How do you color without white spots?

Answered by Randy McIntyre

To color without white spots, there are a few techniques and tips you can follow. Whether you’re using colored pencils, markers, or any other medium, achieving smooth and even coloring can be a challenge. Here are some suggestions to help you minimize or eliminate those pesky white spots:

1. Choose the Right Paper: The type of paper you use can greatly affect the appearance of white spots. As mentioned, cold press paper has a textured surface that can create graininess when using colored pencils. Consider switching to a smoother paper, such as hot press or Bristol board, which have a finer texture and allow for smoother application of color.

2. Prepare the Paper: Before you start coloring, it’s important to prepare the paper to minimize the texture and tooth. You can lightly sand the surface with fine-grit sandpaper or use a paper blender (a soft, colorless pencil) to smooth out the tooth of the paper. This will create a more even surface for coloring.

3. Layer and Blend: Instead of applying heavy pressure to the pencil, try using light to medium pressure and layering multiple thin layers of color. This technique allows you to build up the intensity gradually and minimizes the appearance of white spots. Additionally, use a blending tool such as a blending stump or a colorless blender pencil to smooth out the colors and blend them together seamlessly.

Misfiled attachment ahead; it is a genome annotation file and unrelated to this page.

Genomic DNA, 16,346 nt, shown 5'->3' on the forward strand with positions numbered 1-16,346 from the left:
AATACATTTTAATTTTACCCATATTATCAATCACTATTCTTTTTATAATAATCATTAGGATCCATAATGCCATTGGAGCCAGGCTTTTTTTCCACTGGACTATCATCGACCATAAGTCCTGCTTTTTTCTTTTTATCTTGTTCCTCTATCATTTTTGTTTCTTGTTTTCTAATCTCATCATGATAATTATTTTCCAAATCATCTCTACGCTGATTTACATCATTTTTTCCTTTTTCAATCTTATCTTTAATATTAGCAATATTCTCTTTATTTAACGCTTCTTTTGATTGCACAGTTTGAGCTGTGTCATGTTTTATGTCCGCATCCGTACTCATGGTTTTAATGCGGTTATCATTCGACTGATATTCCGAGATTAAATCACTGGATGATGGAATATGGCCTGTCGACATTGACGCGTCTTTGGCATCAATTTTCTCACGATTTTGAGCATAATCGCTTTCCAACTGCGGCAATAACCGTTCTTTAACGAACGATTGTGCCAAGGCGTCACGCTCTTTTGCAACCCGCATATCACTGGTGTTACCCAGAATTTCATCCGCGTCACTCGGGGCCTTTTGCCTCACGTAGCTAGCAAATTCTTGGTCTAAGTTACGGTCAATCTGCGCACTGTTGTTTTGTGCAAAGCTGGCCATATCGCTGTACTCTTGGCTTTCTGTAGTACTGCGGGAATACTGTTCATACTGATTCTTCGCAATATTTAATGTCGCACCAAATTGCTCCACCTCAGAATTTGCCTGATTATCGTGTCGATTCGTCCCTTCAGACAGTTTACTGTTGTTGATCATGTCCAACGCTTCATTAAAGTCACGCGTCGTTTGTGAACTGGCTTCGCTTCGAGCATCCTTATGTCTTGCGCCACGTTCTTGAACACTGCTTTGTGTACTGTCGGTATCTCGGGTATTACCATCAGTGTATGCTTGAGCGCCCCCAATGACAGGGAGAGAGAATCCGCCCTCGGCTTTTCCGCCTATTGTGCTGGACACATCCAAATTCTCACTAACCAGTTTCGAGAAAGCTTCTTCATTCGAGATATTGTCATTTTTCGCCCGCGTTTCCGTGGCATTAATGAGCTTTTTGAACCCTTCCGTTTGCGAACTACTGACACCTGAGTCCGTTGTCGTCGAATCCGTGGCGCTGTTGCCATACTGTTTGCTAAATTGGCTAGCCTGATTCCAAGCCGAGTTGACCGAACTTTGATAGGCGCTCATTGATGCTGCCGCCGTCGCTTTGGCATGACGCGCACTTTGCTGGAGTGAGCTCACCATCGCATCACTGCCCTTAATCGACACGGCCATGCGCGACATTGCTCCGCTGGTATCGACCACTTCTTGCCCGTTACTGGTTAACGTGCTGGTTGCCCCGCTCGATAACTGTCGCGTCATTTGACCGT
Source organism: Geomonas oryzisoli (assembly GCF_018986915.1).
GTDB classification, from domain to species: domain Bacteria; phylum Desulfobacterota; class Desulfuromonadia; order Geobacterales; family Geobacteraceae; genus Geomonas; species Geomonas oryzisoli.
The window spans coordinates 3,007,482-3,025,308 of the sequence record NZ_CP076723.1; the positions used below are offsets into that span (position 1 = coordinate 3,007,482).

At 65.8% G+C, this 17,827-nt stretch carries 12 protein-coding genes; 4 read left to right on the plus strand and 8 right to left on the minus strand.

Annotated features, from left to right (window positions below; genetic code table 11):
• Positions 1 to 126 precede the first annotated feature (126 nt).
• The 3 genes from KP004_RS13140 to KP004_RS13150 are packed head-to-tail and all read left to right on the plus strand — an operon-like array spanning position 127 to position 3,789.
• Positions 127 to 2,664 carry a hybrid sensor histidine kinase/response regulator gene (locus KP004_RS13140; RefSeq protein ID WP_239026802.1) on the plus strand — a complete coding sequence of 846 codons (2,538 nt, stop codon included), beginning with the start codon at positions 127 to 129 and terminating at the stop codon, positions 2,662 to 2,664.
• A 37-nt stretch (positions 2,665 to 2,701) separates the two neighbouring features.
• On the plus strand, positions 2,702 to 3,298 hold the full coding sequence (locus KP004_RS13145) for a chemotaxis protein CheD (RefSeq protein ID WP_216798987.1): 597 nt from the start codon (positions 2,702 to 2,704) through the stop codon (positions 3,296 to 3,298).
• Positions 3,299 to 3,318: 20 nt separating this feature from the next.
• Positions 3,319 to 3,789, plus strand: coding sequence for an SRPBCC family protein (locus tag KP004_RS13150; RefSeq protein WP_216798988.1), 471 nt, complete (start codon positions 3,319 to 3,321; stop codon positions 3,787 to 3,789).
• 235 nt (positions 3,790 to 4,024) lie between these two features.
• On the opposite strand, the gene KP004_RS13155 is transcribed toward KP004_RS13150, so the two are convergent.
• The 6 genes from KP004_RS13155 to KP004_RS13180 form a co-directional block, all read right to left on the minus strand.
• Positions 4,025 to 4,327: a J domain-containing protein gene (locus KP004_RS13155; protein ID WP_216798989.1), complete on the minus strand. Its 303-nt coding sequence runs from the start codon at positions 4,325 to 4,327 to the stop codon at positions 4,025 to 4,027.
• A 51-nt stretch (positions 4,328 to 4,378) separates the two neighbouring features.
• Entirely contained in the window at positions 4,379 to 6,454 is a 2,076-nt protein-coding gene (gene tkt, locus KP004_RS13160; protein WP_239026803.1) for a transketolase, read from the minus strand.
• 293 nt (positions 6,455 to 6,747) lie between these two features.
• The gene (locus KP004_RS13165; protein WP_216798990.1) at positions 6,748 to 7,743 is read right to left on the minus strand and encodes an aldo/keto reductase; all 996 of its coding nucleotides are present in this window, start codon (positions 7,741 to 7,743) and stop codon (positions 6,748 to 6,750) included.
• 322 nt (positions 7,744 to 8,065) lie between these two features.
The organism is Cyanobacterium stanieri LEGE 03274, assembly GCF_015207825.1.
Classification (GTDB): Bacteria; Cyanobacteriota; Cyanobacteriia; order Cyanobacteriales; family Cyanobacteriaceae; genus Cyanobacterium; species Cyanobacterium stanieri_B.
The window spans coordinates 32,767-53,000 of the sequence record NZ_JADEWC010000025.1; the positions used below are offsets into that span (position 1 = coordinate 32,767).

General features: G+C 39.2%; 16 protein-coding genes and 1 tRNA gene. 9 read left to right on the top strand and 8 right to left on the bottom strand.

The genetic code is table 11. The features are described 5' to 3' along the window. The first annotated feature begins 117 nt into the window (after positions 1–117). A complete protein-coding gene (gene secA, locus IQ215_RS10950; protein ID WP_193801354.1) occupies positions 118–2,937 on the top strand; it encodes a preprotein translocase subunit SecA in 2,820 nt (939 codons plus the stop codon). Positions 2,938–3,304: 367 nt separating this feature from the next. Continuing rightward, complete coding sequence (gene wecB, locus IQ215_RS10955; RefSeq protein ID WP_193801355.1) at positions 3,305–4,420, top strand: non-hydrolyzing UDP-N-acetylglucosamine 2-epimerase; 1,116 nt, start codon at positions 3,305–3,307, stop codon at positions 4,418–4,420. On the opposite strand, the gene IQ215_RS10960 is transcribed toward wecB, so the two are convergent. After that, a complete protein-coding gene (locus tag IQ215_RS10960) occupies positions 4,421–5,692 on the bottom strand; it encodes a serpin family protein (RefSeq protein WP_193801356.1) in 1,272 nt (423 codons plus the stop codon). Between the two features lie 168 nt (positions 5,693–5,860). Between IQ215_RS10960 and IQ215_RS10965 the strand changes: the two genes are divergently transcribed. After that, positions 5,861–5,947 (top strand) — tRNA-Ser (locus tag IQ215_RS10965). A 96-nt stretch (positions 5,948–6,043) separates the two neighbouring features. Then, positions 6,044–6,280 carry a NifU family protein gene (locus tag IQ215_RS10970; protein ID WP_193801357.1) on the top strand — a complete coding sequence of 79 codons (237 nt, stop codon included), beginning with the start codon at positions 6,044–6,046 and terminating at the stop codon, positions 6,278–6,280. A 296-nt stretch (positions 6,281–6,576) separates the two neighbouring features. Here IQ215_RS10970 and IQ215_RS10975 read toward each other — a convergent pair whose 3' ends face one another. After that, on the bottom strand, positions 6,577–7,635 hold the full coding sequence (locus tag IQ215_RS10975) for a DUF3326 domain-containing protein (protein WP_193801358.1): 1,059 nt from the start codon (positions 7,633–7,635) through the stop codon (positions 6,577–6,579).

4. Use a Light Touch: When coloring, avoid pressing too hard on the paper, as this can create uneven application and cause white spots to appear. Applying gentle, consistent pressure will help to distribute the color more evenly and reduce the chance of leaving white spots behind.

5. Sharpen Your Pencils: Keeping your colored pencils sharp is essential for achieving smooth and precise coloring. Dull pencil tips can leave uneven marks and contribute to the appearance of white spots. Make sure to sharpen your pencils regularly, using a good quality sharpener, to maintain a fine point for better control and coverage.

6. Test Colors and Techniques: It’s always a good idea to test your colors and techniques on a scrap piece of paper or a color swatch before applying them to your artwork. This allows you to see how the colors interact with each other and the paper, helping you to avoid any surprises or unwanted white spots.

7. Work in Small Sections: Instead of trying to color the entire area at once, work in small sections. This allows you to focus on each area individually, ensuring even coverage and minimizing the chances of missing spots or leaving them white.

Remember, practice makes perfect. Experiment with different techniques, papers, and pencils to find what works best for you. Don’t be discouraged if you still encounter some white spots occasionally – it’s a natural part of the artistic process, and with time and experience, you’ll be able to minimize them effectively.